In this case, North Carolina issued a draft modified NPDES permit for Ecusta Mill to control dioxin discharges. The EPA conditionally approved this draft modification as an acceptable ICS. The EPA, however, did not avail itself of exclusive permitting authority by notifying North Carolina in writing that such authority had reverted to the EPA, nor did the EPA attempt to issue a final permit for Ecusta Mill. Thus, the EPA has not promulgated anything in this case. It has merely listed Ecusta Mill and its receiving waters on the "B" and "C" lists and conditionally approved a North Carolina developed ICS. These are preliminary steps that precede permit modification proceedings.

Judicial review of these preliminary steps would require the entire administrative process of finding that limitations are necessary to meet water quality standards be conducted twice--once in the listing/ICS process and again in the permitting process. Review by this court at this preliminary stage would lead to piecemeal review and undermine future state administrative and judicial proceedings. Section 509(b) (1) (G) is clear: this court shall have jurisdiction only if the EPA has "promulgat [ed] ... [an] individual control strategy." 33 U.S.C. § 1369(b) (1) (G) (1988). This section does not provide authority for review of the EPA's listing decisions or its conditional approval of a state-developed ICS. Indeed, the fact that Congress provided for review of the EPA's promulgation of an ICS under section 509(b) (1) (G) but made no provision for review of other EPA decisions under section 304(l) suggests that Congress intended such intermediate steps not be immediately reviewable. In enacting section 304(l), Congress clearly intended to address "toxic hotspots" in an expeditious manner. See 33 U.S.C. § 1314(l) (1) (1988). Piecemeal review of EPA decisions under section 304(l) before final permit issuance would thwart this ambitious goal and should not be allowed. We find it unnecessary to look beyond the clear language of section 509(b) (1) (G) in deciding that Glatfelter's request for review should be denied, and we dismiss this petition for review for lack of jurisdiction.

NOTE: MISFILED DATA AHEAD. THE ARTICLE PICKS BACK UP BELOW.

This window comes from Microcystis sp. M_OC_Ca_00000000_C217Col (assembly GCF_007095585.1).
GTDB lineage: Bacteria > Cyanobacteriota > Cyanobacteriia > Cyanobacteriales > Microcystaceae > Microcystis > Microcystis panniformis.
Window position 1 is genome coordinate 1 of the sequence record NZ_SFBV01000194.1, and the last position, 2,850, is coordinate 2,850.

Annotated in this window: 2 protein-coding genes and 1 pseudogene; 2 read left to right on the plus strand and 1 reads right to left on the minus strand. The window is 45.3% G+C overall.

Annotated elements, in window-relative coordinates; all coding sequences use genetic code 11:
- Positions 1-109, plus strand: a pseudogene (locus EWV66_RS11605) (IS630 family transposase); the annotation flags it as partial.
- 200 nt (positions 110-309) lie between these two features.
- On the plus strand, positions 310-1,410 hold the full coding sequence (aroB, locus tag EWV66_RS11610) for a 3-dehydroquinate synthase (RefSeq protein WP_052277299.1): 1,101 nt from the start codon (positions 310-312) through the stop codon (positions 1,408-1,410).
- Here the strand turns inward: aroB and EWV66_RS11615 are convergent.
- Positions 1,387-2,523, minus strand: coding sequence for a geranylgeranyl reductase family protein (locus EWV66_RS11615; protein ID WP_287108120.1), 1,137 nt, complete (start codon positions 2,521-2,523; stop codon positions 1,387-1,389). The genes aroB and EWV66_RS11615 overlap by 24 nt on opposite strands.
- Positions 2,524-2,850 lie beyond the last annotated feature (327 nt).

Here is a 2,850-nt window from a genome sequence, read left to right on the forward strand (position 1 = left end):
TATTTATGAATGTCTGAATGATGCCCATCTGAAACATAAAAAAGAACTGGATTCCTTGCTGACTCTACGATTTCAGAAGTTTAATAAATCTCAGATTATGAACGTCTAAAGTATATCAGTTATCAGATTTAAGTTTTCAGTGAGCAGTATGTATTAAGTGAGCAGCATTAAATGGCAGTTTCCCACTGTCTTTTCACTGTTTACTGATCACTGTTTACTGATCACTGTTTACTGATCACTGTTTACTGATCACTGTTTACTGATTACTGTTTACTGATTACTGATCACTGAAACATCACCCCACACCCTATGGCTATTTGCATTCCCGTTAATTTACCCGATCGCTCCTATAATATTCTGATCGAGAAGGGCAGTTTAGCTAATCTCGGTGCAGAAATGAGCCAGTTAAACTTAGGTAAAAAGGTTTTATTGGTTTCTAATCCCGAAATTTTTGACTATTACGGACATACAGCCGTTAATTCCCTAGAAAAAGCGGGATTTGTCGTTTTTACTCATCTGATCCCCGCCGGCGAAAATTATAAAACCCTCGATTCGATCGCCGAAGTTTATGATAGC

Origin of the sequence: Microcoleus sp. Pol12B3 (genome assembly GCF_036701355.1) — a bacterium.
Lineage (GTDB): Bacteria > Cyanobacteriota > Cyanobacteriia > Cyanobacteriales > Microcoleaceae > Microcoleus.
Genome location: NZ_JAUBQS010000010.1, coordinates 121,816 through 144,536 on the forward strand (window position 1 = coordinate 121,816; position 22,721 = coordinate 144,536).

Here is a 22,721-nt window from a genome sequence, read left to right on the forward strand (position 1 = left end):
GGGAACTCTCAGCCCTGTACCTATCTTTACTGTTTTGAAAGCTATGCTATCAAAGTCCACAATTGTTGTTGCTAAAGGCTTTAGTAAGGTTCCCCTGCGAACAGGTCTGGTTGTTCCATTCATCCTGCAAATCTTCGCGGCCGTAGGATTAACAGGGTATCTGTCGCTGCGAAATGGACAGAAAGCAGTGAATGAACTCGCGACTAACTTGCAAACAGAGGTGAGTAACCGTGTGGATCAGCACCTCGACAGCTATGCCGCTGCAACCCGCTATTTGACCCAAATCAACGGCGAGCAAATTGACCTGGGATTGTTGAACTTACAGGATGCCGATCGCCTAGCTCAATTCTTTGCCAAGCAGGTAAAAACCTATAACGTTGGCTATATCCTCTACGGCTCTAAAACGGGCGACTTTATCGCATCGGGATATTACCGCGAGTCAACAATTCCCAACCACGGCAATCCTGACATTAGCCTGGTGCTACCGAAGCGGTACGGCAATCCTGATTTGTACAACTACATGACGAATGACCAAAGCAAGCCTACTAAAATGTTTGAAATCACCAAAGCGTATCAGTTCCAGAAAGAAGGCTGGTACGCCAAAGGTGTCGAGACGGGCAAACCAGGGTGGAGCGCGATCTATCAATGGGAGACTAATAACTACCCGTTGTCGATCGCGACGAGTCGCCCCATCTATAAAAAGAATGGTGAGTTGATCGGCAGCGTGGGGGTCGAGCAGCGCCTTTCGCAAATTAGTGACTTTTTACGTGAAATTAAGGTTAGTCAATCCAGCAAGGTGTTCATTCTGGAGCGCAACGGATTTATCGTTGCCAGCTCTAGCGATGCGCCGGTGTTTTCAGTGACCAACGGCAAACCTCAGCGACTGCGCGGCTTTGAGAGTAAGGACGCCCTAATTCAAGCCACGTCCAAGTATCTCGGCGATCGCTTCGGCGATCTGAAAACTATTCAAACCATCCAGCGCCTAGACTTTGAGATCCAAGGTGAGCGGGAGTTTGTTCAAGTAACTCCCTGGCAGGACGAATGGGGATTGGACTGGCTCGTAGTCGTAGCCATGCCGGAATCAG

PETITION DISMISSED.